Why Gardening and Investing are More Similar Than You Think


gardeningI’m the first person to admit that I completely lack a green thumb. In fact, I’ve managed to kill just about every house plant I’ve ever owned. However, if there’s one thing I’m determined to do, it’s save money. Recently, I visited my in-laws over the holidays, and I watched my father-in-law work in his garden. Now, I’ve known my father-in-law for 7.5 years, and I’ve enjoyed the fruits (literally) of his labor for a very long time. However, it wasn’t until I sat there watching him that I really started think about how much money he has saved over the years just from using his own soil and his own two hands. In fact, I realized that gardening really serves as a metaphor for investing as a whole.

1. Buy The Seeds

Buying the seeds for a garden is very similar to saving money in my opinion. All it really takes is a small investment in the beginning. You might choose a few different kids of seeds like strawberries, green peppers, or pumpkins. Similarly, you might choose a few different types of investments like mutual funds, CDs, or a simple high yield savings account. Either way, it’s the combination of the different types of seeds/investments that make up the best portfolios.

2. Water The Seeds

The seeds can grow on their own with a nice rain shower, just like a mutual fund will eventually increase in value over a certain period of time even if you never add to it. However, by taking care of the seeds just a little, you can make a big impact. By ensuring they are located in the right soil, receiving the right amount of sun, and the right amount of water, you have a better chance of actually getting a seed to grow. Similarly, by researching various mutual funds, checking the history of the market, placing your accounts with a respected manager, and checking on your money regularly, you can easily add thousands to your overall net worth.

3. Be Patient With Your Seeds

It takes time for vegetables and fruit to grow. It’s not something that happens overnight, and it requires a certain amount of knowledge, thought, and patience. Similarly, your investments won’t pay big returns overnight. It’s the slow, patient investor who typically does the best in the end. Many people have been ruined because they withdraw their funds too quickly and in many cases end up paying heavy penalties.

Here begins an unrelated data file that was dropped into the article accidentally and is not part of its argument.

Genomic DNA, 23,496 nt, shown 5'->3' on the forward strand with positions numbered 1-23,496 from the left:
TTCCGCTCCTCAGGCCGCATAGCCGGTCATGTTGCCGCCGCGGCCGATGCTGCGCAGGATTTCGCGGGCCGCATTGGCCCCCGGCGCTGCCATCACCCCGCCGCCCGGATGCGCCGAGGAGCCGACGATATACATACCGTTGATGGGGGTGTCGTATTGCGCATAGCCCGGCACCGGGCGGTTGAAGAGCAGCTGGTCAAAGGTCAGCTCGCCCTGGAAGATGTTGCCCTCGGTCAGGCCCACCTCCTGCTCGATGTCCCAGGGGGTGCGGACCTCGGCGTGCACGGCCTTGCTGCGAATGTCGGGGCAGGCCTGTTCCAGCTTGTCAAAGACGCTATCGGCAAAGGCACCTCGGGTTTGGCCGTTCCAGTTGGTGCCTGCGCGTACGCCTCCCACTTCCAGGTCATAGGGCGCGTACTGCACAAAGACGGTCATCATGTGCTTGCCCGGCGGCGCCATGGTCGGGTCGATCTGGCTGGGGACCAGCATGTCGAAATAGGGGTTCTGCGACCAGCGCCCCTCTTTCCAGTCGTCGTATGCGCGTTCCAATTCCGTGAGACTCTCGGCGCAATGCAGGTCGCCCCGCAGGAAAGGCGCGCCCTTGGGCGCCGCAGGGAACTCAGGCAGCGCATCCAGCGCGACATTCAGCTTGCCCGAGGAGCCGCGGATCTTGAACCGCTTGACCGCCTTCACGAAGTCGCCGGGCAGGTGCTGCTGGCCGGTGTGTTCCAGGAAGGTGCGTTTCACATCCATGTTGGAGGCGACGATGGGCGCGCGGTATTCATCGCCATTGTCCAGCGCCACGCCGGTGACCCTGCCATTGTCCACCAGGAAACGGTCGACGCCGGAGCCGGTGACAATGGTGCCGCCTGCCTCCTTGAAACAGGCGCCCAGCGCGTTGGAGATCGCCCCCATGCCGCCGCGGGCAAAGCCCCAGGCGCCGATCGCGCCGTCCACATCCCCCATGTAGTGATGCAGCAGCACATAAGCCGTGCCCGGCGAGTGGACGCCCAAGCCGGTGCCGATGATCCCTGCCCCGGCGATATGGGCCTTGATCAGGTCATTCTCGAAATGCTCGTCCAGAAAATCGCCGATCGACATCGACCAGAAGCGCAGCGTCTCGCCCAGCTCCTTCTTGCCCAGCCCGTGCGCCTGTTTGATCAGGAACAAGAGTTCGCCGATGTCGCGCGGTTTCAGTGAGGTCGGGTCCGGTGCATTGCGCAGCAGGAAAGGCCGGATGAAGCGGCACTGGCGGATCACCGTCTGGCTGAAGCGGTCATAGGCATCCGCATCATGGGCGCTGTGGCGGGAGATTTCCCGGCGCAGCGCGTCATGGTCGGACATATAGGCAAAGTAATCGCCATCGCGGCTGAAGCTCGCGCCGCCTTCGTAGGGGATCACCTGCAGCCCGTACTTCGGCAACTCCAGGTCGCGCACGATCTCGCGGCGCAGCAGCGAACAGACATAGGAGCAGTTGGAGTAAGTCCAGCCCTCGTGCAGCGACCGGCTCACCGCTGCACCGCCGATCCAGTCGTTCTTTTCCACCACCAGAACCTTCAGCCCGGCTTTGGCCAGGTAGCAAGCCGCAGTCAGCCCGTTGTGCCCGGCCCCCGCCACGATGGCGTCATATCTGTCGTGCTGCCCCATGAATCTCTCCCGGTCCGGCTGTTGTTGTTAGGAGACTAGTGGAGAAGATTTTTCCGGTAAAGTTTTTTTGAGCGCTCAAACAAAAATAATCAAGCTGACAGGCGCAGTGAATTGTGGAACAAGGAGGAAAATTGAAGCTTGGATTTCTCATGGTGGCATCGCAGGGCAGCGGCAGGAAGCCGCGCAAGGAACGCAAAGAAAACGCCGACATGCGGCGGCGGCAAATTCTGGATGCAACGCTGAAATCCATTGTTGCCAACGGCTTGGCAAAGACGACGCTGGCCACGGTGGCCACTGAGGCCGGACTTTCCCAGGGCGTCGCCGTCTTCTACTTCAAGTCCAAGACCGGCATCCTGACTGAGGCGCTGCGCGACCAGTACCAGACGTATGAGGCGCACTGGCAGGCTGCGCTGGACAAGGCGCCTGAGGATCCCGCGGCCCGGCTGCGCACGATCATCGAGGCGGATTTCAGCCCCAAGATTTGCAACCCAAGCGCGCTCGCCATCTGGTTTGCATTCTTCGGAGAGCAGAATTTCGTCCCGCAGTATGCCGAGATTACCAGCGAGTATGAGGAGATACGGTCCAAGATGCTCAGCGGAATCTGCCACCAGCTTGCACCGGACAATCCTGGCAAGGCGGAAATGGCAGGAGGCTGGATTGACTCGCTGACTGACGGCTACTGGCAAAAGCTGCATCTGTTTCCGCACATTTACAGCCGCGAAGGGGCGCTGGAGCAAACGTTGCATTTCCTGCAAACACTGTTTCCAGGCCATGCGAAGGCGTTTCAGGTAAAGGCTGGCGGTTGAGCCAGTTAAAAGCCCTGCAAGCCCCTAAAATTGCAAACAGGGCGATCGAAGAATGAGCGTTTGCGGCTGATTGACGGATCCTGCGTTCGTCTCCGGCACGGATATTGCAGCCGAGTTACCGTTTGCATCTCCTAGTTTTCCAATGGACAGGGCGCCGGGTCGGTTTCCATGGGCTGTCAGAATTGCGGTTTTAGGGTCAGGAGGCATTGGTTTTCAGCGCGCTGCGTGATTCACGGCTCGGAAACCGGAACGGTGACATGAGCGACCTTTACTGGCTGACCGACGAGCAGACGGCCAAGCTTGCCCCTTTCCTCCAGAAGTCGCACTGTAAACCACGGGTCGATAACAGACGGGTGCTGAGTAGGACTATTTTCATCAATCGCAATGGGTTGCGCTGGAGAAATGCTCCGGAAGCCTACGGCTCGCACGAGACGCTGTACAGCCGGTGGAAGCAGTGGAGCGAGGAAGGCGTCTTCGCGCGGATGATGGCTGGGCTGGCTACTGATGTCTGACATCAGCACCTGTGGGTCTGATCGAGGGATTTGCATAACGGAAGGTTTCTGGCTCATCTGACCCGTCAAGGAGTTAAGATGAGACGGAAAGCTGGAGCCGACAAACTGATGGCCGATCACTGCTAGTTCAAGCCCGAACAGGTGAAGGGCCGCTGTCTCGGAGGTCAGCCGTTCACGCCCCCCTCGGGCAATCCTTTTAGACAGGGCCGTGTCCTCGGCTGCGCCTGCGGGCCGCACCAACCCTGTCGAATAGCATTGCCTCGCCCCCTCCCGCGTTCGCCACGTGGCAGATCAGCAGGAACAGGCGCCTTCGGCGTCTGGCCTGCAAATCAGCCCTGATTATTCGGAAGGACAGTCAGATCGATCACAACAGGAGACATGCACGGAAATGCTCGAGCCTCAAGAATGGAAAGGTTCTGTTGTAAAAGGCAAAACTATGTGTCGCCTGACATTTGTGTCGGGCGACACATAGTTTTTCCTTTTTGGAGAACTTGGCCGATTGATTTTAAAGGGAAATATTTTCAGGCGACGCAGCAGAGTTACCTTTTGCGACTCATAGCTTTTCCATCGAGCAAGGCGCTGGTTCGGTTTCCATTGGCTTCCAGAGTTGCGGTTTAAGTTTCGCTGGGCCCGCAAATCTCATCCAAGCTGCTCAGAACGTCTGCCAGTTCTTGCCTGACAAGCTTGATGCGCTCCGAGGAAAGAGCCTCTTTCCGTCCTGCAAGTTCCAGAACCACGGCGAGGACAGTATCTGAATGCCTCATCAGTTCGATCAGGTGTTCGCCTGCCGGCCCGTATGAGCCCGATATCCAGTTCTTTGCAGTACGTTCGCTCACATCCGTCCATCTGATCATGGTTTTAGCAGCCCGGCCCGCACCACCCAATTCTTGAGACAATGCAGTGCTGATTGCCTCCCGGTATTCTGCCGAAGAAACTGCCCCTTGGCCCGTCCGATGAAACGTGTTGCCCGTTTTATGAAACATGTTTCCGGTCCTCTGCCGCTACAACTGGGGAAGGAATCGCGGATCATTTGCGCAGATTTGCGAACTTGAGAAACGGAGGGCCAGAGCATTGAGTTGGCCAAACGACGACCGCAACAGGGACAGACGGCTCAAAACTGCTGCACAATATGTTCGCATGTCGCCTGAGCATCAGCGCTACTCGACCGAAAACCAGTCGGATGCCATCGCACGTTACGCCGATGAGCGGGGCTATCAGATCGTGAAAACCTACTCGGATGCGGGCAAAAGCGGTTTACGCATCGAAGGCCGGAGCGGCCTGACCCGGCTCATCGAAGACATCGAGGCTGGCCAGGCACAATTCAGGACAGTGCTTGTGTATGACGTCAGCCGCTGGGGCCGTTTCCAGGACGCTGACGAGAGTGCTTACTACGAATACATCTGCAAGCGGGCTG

4. Protect Your Plot

I’ll never forget the time my husband planted me a blackberry bush. Just as those little red berries began turning black and visions of pie were dancing in my head, birds came overnight and ate them completely. My husband was so frustrated. He waited so long for those berries to blossom and he paid around $20 for the actual bush. Yet, because those greedy birds got to it first, we were left with nothing. What we should have done is put a certain type of spray on the bush or at least had a fake snake in eyesight of the birds to scare them off, but we didn’t. The same goes for your investments. You have to protect them and take care of them. You have to understand all of the “birds” that could affect your growing funds. Whether it’s government taxes or other new regulations, it’s up to you to stay on top of financial news and developments and protect what you have.

5. Reap What You Sow

In gardening, just as with investing, you reap what you sow. By following the above steps and taking the time and care to grow your garden, you will be rewarded in the end.

photo by aigle_dore

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Written by Catherine Alford

Catherine Alford is a freelance writer who currently lives in the Caribbean with her husband and spoiled pup, Julep. She received a B.A. from The College of William and Mary and an M.A. from Virginia Tech. When she is not writing for various personal finance websites, she enjoys sharing her frugal and fabulous adventures on her blog, BudgetBlonde.com.

Catherine Alford

Catherine Alford is a freelance writer who currently lives in the Caribbean with her husband and spoiled pup, Julep. She received a B.A. from The College of William and Mary and an M.A. from Virginia Tech. When she is not writing for various personal finance websites, she enjoys sharing her frugal and fabulous adventures on her blog, BudgetBlonde.com.

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